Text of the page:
Let's say that the mail server at mail.example.com sends mail to firstname.lastname@example.org and the from address is "email@example.com"
Gmail will look up the SPF record at handynerds to get a list of all the mail servers that are authorized to send mail using a from address of handynerds.com Because example.com is not one of them, it will refuse (or at least suspect) the mail.
If I send mail from my handynerds.com mail server, it all works just great because my mail server is allowed to send mail from that domain.
How do you get an SPF record? Well I have some more information at a page that talks about ISP black lists and SPF records.
This actually is a discussion about me setting up a new e-commerce site with its own dedicated mail server and the issues that I had to go through. Hopefully helping others do the same. It includes a discussion about SPF records.
In short, it requires you to add a record to your DNS for your domain. If you are hosted, you most likely need to ask your service provider for help. If you are using DNS at godaddy, it can be done through TXT records. If you want to run your own DNS, I highly recommend editdns.net. They are free, and have great customer service.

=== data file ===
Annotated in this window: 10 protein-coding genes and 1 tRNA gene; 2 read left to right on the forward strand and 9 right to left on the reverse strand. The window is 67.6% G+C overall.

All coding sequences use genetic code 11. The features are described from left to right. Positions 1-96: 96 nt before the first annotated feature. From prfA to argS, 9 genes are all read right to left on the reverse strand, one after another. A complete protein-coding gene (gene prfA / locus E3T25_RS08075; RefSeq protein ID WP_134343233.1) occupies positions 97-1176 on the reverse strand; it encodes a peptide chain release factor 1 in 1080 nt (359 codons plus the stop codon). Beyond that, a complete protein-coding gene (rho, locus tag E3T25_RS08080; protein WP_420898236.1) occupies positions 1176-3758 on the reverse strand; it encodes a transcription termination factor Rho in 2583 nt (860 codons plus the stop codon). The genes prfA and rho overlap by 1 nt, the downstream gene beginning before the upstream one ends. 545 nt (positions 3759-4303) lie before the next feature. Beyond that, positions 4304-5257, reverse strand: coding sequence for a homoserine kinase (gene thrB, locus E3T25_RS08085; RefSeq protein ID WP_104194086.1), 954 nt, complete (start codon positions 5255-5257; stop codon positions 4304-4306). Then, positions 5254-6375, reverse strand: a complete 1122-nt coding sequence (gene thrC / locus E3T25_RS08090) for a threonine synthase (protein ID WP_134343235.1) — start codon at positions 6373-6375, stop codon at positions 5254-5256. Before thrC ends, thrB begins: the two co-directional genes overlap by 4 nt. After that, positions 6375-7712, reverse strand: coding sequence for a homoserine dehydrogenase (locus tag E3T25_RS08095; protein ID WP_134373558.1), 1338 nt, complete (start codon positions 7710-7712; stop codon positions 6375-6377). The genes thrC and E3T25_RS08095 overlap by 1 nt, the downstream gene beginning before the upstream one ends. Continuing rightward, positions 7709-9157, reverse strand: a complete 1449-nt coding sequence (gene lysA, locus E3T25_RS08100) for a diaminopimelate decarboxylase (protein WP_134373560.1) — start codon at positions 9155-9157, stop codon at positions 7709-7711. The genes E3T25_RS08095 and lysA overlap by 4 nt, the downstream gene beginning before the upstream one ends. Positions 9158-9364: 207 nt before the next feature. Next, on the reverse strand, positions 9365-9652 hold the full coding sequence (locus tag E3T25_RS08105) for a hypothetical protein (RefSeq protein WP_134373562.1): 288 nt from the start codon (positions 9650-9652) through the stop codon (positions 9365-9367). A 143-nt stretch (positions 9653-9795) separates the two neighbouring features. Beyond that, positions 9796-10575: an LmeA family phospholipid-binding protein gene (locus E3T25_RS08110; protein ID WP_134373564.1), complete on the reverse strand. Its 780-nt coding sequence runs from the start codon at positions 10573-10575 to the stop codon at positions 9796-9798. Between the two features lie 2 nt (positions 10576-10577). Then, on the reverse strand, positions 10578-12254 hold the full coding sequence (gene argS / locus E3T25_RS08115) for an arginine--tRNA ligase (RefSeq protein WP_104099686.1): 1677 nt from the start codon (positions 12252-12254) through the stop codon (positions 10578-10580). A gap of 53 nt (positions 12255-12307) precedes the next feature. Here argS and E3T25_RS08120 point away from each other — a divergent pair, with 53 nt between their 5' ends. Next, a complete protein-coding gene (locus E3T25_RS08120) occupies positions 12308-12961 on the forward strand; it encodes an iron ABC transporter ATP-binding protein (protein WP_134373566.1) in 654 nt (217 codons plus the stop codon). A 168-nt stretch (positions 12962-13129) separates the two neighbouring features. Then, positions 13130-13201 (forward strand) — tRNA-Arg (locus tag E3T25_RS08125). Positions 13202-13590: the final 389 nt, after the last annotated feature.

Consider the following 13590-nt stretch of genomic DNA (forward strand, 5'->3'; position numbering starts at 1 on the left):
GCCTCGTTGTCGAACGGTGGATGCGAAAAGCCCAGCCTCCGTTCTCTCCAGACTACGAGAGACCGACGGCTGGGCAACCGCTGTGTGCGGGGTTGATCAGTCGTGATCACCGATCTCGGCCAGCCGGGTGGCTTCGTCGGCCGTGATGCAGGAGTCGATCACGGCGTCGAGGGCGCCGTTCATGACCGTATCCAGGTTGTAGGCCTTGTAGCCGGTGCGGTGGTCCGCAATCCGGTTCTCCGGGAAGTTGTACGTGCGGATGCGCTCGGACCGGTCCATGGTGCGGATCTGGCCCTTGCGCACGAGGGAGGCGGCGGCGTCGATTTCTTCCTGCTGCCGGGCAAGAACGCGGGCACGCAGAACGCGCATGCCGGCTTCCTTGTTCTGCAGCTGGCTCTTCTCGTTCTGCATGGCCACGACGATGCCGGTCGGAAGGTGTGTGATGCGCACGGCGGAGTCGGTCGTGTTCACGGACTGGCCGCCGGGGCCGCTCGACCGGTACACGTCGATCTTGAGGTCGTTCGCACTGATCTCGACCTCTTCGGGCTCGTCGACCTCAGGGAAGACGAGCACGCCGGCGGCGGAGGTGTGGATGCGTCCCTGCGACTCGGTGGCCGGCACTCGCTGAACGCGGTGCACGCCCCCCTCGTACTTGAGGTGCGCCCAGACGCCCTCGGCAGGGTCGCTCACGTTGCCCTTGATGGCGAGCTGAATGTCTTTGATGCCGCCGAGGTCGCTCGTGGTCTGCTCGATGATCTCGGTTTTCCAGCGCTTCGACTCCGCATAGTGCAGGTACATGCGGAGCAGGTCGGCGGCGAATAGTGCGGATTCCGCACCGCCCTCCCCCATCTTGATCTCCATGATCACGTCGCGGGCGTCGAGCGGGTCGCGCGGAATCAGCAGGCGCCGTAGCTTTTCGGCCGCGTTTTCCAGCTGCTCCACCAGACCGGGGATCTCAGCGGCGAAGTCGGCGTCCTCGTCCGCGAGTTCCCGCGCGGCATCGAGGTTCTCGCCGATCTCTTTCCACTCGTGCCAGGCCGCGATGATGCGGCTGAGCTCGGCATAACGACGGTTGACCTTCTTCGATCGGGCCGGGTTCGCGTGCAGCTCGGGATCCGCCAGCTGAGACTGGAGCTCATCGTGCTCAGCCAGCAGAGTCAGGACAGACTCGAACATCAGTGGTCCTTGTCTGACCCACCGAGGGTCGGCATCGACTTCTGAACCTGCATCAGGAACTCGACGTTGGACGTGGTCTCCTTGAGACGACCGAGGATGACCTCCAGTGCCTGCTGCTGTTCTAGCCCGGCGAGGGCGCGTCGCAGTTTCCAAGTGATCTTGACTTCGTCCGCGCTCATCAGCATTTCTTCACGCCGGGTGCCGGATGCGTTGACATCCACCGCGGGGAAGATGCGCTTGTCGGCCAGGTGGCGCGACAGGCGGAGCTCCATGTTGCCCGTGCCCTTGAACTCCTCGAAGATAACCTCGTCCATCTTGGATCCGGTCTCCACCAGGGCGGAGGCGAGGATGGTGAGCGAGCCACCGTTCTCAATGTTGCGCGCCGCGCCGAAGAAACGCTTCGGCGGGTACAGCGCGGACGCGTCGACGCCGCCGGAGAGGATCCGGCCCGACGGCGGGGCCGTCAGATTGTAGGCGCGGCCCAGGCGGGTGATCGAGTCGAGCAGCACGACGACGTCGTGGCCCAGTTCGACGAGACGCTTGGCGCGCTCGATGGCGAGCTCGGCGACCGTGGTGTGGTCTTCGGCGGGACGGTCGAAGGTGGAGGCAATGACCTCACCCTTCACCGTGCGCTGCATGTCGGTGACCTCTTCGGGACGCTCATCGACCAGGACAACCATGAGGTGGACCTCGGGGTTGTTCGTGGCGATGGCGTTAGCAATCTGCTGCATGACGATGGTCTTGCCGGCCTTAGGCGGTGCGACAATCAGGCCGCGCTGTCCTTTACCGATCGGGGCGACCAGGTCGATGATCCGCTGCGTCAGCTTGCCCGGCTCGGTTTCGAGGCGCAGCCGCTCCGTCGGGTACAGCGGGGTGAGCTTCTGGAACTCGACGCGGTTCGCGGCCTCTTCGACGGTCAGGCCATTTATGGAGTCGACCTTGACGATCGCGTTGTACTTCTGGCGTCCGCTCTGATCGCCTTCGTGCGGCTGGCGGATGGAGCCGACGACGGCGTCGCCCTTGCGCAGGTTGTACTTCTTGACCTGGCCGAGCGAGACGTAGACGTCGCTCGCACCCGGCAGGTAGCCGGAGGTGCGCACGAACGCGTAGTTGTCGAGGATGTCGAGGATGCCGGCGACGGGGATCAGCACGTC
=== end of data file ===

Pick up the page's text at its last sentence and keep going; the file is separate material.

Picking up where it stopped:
Running your own DNS is not for the faint hearted though. I run my own because I am familiar with it, and because I am also running IPv6 so I need specialized records. It is really easy to mess something up and take yourself off the grid (so to speak) so make sure you know what you are doing.
--Brett Thorson http://www.Best4Men.com/ The best men's grooming products, all in one place.